Article

Propionibacterium acnes vaccination induces regulatory T cells and Th1 immune responses and improves mouse atopic dermatitis.

Experimental Dermatology (Impact Factor: 3.58). 02/2011; 20(2):157-8. DOI: 10.1111/j.1600-0625.2010.01180.x
Source: PubMed

ABSTRACT Atopic dermatitis (AD) is a chronic disease characterized by a polarized Th2 immune response. Propionibacterium acnes (P. acnes) has been shown to elicit strong Th1 immune responses. We hypothesized that the host immune response to P. acnes will prevent the development of AD. To demonstrate this hypothesis, we investigated the effect of P. acnes vaccination on AD that occurs in keratin 14/driven caspase-1 transgenic mouse. Vaccination with low dose of P. acnes successfully prevented clinical manifestations in the skin of AD mice associated with systemic and cutaneous increased expression of Th1-type cytokines but without suppression of Th2 cytokines. Interestingly, the numbers of IFN-γ(+) T cells, FoxP3(+) CD4(+) CD25(+) T cells (nTreg) and IL-10(+) T cells (Tr1) were significantly increased in the spleen. P. acnes vaccination has effects to alter the cytokine milieu and may be useful for the improvement of atopic symptom.

0 Bookmarks
 · 
68 Views
  • [Show abstract] [Hide abstract]
    ABSTRACT: Atopic dermatitis (AD) is a recurrent inflammatory skin disease characterized by dominant T-helper (Th) 2 cytokine response. Bacillus Calmette-Guérin (BCG) has been used for preventing tuberculosis, and is regarded as a strong Th1 cytokine inducer. Antigen (Ag) 85B is a secretory protein present in Mycobacterium species that induces Th1 cytokine production. We investigated the effects of combined vaccination of heat-killed BCG (hkBCG) and Mycobacterium kansasii Ag85B in an AD mouse model. For the AD model, keratin 14 promoter-derived caspase-1 overexpressing mice (KCASP1Tg) were used. The mice received a combination therapy of hkBCG at age 3 weeks and Ag85B twice weekly for 11 weeks from the 4th week; Ag85B monotherapy from the 4th week; hkBCG monotherapy at the 3rd week; or control saline. Areas of skin lesions, cytokine mRNA expression and serum interleukin (IL)-18 and immunoglobulin (Ig) E levels were analysed. Inducible Foxp3+  regulatory T cells (iTreg), IL-10-producing T cells (Tr1), and interferon (IFN)-γ/IL-4/IL-17-producing T cells were evaluated in the spleen. Saline-treated mice and hkBCG monotherapy mice spontaneously developed severe dermatitis. However, combined therapy with hkBCG and Ag85B significantly suppressed the development of skin lesions and mast cell infiltrations. Elevations of the serum IgE and IL-18 levels were significantly suppressed with combined therapy. Mice treated with hkBCG and Ag85B had a normal number of iTreg in the spleen, and decreased number of both IL-4- and IL-17-producing CD4+ T cells. The effect of Ag85B monotherapy was limited. Combined vaccination with hkBCG and Ag85B decreases AD skin lesions by inducing regulatory T cells, suggesting that this vaccination is a potent and novel therapeutic strategy for AD.
    British Journal of Dermatology 12/2011; 166(5):953-63. · 3.76 Impact Factor
  • [Show abstract] [Hide abstract]
    ABSTRACT: Atopic dermatitis (AD) is a chronic and relapsing inflammatory skin disease, and the pathogenesis is not completely understood. Although there are some mouse models of AD, it is not easy to establish model to represent the natural AD development in human. In this study, we developed an AD model based on outside-inside theory and investigated the effect of Lactobacillus rhamnosus (Lcr35), which have known as an immune modulator in allergic diseases. SKH-1 hairless mice underwent three 1-week exposures (separated by 2-week intervals) to an ovalbumin (OVA) or saline (control) patch at the same site to develop the mouse model of AD. Lcr35 (1 × 10(9) CFU) was administered orally every day from 1 week before the first sensitization until the end of the study. The AD model induced erythematous and itchy skin, increasing TEWL and increasing skin inflammation as assessed by histology in the mice. Oral Lcr35 attenuated all disease parameters previously mentioned. OVA-specific IgE and skin expression of interleukin-4 (IL-4) and thymic stromal lymphopoietin (TSLP) increased in AD mice, but were reduced in AD mice treated with Lcr35. Moreover, Lcr35 treatment led to an increase in CD4(+) CD25(+) Foxp3(+) Treg cells in the mesenteric lymph nodes of AD mice. In conclusions, based on the 'outside-inside' theory, topical allergen may induce AD without skin injury. Oral application of Lcr35 prevented the development of AD in this model by suppressing production of the inflammatory cytokines, IL-4 and TSLP in the skin via a mechanism that may involve CD4(+) CD25(+) Foxp3(+) Treg cells.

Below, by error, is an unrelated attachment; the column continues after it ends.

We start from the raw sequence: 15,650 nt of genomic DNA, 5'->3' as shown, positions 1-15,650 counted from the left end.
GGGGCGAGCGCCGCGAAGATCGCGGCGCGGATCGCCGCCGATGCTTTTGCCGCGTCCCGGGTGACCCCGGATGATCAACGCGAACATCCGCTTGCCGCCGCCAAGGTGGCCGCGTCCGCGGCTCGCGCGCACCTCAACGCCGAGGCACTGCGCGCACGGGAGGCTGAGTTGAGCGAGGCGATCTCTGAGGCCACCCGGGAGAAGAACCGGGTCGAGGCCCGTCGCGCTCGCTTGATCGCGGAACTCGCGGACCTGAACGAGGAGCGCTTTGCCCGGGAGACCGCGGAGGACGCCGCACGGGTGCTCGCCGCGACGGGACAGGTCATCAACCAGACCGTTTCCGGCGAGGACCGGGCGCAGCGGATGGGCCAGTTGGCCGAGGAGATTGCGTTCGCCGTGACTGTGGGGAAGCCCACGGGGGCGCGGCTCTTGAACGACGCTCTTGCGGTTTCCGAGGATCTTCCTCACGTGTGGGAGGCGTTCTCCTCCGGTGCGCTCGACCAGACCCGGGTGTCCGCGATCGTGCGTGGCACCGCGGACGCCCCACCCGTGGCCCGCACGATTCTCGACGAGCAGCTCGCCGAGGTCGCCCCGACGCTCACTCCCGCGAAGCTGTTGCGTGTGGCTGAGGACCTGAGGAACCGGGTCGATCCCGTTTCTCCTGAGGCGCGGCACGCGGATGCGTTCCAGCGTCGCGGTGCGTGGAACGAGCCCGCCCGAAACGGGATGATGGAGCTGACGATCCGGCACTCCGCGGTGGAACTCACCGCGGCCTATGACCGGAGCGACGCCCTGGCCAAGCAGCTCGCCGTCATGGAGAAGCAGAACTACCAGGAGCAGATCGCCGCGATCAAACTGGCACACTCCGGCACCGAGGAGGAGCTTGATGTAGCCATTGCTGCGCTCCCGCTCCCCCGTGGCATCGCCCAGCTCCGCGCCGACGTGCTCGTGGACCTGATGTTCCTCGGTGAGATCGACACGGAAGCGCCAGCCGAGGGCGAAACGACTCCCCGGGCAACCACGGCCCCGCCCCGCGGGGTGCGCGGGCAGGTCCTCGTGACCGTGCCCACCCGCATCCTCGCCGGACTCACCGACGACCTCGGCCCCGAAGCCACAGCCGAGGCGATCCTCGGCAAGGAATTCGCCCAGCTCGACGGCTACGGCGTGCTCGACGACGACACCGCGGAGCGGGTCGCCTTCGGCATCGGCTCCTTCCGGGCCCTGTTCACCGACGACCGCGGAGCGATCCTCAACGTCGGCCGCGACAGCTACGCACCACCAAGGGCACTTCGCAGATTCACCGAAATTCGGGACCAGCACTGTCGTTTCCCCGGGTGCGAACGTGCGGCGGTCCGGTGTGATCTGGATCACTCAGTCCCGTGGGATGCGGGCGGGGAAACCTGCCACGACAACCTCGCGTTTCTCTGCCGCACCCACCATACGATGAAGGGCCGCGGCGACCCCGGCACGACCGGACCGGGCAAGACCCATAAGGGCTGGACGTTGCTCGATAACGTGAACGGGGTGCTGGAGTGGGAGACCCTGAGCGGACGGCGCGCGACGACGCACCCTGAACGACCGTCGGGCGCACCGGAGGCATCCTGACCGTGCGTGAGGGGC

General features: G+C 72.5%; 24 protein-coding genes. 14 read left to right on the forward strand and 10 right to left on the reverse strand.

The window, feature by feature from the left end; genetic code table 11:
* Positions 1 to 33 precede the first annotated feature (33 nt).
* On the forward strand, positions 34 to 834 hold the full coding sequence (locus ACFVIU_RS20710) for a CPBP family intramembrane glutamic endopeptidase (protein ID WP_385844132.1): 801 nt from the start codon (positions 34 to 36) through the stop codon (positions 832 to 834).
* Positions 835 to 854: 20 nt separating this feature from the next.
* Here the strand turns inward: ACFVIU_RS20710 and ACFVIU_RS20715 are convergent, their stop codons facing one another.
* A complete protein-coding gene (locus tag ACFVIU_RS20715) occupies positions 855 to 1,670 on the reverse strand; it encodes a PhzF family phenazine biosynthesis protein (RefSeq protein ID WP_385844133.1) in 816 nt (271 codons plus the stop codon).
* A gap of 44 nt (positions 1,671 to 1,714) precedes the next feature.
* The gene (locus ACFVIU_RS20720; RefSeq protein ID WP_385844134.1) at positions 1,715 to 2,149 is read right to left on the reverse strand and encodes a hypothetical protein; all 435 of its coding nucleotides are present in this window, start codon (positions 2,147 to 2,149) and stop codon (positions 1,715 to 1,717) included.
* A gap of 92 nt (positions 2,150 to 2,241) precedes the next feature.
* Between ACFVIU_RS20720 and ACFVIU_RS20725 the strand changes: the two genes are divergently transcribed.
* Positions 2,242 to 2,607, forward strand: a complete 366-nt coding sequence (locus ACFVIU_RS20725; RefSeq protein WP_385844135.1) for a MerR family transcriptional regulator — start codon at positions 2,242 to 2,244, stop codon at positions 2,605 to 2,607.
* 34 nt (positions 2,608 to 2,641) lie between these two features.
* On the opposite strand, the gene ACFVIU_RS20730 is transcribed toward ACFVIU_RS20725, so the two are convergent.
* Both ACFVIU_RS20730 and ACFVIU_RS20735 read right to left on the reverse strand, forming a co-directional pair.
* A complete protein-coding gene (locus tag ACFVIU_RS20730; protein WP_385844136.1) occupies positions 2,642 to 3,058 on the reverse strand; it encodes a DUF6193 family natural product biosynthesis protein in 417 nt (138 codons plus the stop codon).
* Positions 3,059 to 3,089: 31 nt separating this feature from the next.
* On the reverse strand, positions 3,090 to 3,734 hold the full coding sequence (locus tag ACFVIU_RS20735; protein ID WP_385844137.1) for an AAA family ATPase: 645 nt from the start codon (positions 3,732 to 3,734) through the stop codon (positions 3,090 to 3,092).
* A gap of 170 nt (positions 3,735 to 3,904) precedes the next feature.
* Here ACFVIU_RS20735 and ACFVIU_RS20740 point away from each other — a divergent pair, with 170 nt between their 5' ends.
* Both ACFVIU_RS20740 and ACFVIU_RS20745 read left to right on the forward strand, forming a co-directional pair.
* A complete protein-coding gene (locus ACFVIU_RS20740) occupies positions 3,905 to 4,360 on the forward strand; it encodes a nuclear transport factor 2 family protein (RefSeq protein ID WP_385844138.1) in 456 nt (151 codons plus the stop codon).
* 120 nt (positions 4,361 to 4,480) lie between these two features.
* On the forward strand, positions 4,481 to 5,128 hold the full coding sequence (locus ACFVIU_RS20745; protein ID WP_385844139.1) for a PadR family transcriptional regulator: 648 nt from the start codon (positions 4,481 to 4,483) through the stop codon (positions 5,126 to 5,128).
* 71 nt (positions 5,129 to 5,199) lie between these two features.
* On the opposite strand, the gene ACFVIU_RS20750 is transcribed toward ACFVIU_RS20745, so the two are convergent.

Experimental Dermatology 05/2012; 21(9):672-5. · 3.58 Impact Factor
  • [Show abstract] [Hide abstract]
    ABSTRACT: There is a high unmet clinical need for new and better treatments in acne vulgaris. Propionibacterium acnes has a strong proinflammatory activity and targets molecules involved in the innate cutaneous immunity, keratinocytes and sebaceous glands of the pilosebaceous follicle. The role of P. acnes in acne confers legitimacy on the possible benefits of immunization-based approaches, which may represent a solution for limiting the development of antibiotic-resistant P. acnes. Various immunization-based approaches have been developed over the last decades, including killed pathogen-based vaccines, vaccination against cell wall-anchored sialidase, monoclonal antibodies to the Christie, Atkins, Munch-Peterson factor of P. acnes, anti-Toll-like receptors vaccines and natural antimicrobial peptides. This review summarizes the current evidence and explores the challenges to making this a realistic treatment option for the future.
    American Journal of Clinical Dermatology 09/2013; · 2.52 Impact Factor

Full-text (2 Sources)

View
3 Downloads
Available from
Sep 16, 2014